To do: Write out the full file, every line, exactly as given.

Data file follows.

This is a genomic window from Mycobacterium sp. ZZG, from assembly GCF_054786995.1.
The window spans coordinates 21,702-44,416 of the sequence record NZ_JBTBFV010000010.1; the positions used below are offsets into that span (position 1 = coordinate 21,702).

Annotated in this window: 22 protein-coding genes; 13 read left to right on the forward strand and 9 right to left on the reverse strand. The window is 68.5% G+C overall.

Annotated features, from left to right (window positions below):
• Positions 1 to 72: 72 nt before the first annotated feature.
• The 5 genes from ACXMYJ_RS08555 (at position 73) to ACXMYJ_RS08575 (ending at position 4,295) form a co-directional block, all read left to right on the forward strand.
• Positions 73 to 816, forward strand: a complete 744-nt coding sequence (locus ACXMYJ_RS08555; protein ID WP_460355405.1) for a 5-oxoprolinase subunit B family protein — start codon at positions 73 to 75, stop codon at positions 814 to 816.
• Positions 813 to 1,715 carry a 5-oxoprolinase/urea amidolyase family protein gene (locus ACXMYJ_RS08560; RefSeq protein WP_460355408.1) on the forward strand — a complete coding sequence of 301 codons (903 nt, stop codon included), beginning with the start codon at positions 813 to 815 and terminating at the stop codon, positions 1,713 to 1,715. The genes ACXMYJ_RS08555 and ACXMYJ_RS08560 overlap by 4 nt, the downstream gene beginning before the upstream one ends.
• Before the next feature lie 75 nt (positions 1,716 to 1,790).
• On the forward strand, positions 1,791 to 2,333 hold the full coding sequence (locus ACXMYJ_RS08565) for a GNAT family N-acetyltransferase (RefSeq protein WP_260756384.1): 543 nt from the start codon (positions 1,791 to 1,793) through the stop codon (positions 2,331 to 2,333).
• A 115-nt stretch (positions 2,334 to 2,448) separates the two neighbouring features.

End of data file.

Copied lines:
This is a genomic window from Mycobacterium sp. ZZG, from assembly GCF_054786995.1.
The window spans coordinates 21,702-44,416 of the sequence record NZ_JBTBFV010000010.1; the positions used below are offsets into that span (position 1 = coordinate 21,702).

Annotated in this window: 22 protein-coding genes; 13 read left to right on the forward strand and 9 right to left on the reverse strand. The window is 68.5% G+C overall.

Annotated features, from left to right (window positions below):
• Positions 1 to 72: 72 nt before the first annotated feature.
• The 5 genes from ACXMYJ_RS08555 (at position 73) to ACXMYJ_RS08575 (ending at position 4,295) form a co-directional block, all read left to right on the forward strand.
• Positions 73 to 816, forward strand: a complete 744-nt coding sequence (locus ACXMYJ_RS08555; protein ID WP_460355405.1) for a 5-oxoprolinase subunit B family protein — start codon at positions 73 to 75, stop codon at positions 814 to 816.
• Positions 813 to 1,715 carry a 5-oxoprolinase/urea amidolyase family protein gene (locus ACXMYJ_RS08560; RefSeq protein WP_460355408.1) on the forward strand — a complete coding sequence of 301 codons (903 nt, stop codon included), beginning with the start codon at positions 813 to 815 and terminating at the stop codon, positions 1,713 to 1,715. The genes ACXMYJ_RS08555 and ACXMYJ_RS08560 overlap by 4 nt, the downstream gene beginning before the upstream one ends.
• Before the next feature lie 75 nt (positions 1,716 to 1,790).
• On the forward strand, positions 1,791 to 2,333 hold the full coding sequence (locus ACXMYJ_RS08565) for a GNAT family N-acetyltransferase (RefSeq protein WP_260756384.1): 543 nt from the start codon (positions 1,791 to 1,793) through the stop codon (positions 2,331 to 2,333).
• A 115-nt stretch (positions 2,334 to 2,448) separates the two neighbouring features.